Wednesday, 2 October 2013

It's Not Uncool, It's Normal!

One of the ways to deny the fundamental uncoolness of D&D is to strenuously insist that it's cool. This fuels a perennial struggle to find ways to bend role-playing games into this fiction. And this struggle has gotten harder over time.

I mean, there was a brief time at the start, before it got out in the mass media, when they could make like D&D was some kind of edgy activity that all the beautiful people were doing - something like Fletcher Pratt's or Norman Bel Geddes' chic Manhattan wargames:

And then ... nope, nope, nope...

Floundering ever since the stigma descended on roleplaying games in the 1980's, two escape routes have generally been tried. One is to fight against the shallower definition of "uncool," to try and purge away the fantasy content from a role-playing game. "This game is cool because it's about real things" - or about socially acceptable forms of escapism, anyway. At this task, roleplaying murder mysteries succeed; roleplaying games about rock bands fail (because only 11 year olds imagine themselves as members of a cool rock band); and some other attempts just merit a stunned silence.

Even in the art of roleplaying games we can see the struggle between the desire to go full-on socially uncool and pimp out your game like the ultimate stoner van or Manowar album cover, or to be "mature" and "restrained" and bring it in like a Blue Note sleeve. DCC RPG, in other words, versus Old School Hack or mine own 52 Pages. This may even apply to game mechanics, wherein lengthy tables and baroque calculations represent a certain disregard for the novice, while stripped-down and simple play holds out the hope that you might get Aunt Tillie to play with you yet.

The second escape route is to accept the fantasy scenario but to deny the truly "uncool" thing about roleplaying, the immersion and identification with character. So, we get the comparisons to chess or to improvisational theater. The former implies that it's just a game of strategy played with funny pieces, the latter implies that all the play-acting is not self-indulgent or self-threatening but done with professional control for an enraptured audience.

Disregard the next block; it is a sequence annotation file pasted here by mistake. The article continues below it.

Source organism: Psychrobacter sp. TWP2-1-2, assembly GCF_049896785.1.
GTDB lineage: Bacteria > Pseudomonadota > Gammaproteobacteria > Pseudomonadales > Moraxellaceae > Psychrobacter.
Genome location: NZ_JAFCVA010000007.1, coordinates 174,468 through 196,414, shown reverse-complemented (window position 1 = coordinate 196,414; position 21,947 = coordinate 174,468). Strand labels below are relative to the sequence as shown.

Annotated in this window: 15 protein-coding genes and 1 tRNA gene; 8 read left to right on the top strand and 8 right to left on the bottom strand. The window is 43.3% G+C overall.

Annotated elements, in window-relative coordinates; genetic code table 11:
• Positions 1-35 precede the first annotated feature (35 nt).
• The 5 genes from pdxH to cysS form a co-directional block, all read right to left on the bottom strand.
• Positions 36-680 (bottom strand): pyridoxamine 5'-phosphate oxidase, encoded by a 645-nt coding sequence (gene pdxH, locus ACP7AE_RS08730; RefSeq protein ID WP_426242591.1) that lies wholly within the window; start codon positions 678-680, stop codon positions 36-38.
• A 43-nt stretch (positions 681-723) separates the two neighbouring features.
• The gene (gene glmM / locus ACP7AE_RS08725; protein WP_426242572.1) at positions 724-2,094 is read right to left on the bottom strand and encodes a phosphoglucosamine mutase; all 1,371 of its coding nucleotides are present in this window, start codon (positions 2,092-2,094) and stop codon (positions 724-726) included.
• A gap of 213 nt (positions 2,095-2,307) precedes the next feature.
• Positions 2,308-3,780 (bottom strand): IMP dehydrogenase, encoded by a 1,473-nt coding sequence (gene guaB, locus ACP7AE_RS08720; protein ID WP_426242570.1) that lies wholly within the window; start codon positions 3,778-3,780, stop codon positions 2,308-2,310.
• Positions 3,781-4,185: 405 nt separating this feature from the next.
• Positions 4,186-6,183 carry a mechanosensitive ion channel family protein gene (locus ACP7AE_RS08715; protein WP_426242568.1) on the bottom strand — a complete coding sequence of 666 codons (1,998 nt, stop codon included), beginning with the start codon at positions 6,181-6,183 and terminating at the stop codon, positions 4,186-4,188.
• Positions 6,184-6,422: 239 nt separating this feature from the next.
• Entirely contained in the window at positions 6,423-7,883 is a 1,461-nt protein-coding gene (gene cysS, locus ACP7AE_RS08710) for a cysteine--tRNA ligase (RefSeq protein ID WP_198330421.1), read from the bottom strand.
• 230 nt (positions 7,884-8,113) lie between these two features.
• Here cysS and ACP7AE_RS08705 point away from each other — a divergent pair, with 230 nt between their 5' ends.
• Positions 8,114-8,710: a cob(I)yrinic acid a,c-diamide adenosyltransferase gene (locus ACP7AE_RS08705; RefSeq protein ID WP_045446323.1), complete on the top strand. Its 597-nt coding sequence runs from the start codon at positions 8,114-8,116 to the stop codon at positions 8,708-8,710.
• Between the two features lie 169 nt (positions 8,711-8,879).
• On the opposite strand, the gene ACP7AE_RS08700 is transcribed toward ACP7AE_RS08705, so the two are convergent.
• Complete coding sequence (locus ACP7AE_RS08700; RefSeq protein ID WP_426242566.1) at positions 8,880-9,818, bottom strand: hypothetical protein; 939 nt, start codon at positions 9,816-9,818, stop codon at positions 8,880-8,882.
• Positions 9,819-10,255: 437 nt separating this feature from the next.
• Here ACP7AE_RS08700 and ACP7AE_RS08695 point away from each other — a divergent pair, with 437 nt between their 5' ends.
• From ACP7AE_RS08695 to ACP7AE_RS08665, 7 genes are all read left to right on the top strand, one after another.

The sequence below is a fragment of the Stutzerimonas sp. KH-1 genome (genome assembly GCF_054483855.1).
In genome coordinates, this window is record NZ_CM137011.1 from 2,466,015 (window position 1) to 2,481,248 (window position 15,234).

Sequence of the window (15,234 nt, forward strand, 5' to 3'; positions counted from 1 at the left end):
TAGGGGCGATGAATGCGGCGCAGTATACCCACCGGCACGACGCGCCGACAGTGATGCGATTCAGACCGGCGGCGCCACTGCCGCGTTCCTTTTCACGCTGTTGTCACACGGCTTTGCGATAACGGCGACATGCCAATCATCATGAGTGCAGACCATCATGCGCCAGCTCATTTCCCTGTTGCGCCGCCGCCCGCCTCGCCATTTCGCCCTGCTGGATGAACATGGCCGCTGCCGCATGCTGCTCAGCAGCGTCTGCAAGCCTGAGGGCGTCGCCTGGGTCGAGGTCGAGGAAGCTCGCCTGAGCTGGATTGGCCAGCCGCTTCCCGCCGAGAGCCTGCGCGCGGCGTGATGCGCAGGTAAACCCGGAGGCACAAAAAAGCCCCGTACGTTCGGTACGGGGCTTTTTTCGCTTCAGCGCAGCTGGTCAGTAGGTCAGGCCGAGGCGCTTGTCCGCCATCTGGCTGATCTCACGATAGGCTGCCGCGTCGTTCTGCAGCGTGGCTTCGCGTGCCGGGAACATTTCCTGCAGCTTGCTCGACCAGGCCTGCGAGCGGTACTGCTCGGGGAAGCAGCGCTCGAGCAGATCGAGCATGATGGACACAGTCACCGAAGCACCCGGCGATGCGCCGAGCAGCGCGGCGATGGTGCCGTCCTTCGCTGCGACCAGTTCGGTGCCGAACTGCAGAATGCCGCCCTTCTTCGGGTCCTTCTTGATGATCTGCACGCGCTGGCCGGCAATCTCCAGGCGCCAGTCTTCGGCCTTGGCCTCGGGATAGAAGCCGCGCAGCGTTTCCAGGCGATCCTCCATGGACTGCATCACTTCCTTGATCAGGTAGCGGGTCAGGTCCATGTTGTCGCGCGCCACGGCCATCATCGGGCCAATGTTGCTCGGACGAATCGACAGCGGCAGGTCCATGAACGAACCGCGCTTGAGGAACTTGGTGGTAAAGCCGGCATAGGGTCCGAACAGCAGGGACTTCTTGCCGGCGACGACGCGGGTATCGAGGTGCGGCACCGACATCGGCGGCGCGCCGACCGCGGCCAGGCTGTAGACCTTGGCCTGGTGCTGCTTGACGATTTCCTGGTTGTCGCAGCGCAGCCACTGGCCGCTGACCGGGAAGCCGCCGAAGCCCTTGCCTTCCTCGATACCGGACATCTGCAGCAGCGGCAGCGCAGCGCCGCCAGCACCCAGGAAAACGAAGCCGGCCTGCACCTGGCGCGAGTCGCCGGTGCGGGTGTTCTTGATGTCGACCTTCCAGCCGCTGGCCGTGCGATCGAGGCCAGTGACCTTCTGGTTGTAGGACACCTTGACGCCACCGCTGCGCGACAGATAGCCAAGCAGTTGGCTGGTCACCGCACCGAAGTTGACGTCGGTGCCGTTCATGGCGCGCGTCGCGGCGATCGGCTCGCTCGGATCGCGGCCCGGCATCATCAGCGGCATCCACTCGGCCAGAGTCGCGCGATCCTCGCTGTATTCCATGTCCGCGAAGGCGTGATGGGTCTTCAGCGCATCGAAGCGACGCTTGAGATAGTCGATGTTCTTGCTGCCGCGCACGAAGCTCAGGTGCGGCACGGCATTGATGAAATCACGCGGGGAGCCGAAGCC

"We're storytelling!" No you're not. You're collaborating on a story through role-taking and the closest normal-people analogy is when a bunch of drama show writers get together in a room and work out what happens next ... but each of them takes on a part from the show ... and these parts continue year on year ... Really, the only truthful answer is:

"There is nothing else like it."


  1. young hipster nerds at zine fairs think my interest in ancient dnd is serious nerdcore cred - i is ubernerd

  2. Blue Note sleeve.

    Man, D&D may not be cool, but you're the coolest cat in the game blog scene.

  3. I'm still trying to wrap my head around the "Dallas television show" RPG.

  4. I'm curious how you would situate a game like Apocalypse World, which, through both graphic design and subject matter, attempts to be simultaneously more serious and more ... sophisticated? than something like D&D, which is almost inherently childish (fairy tales, monsters, adolescent rebellion, etc), at least at first glance.

    I feel like the entire phenomenon of story games fits into this uncool/cool discourse in some key way.

    1. Or better yet, Fiasco, which appropriates the coolest of cool film genres. I think they have style down pat and the immersion/Quijote anxiety is toned down by their being about one-shot and clearly doomed characters.

      The one puzzlement is why games like that have mainly spread, as far as I can see, within the gaming community, rather than infecting film and theatre nerds independently. Probably a function of promotion and distro networks.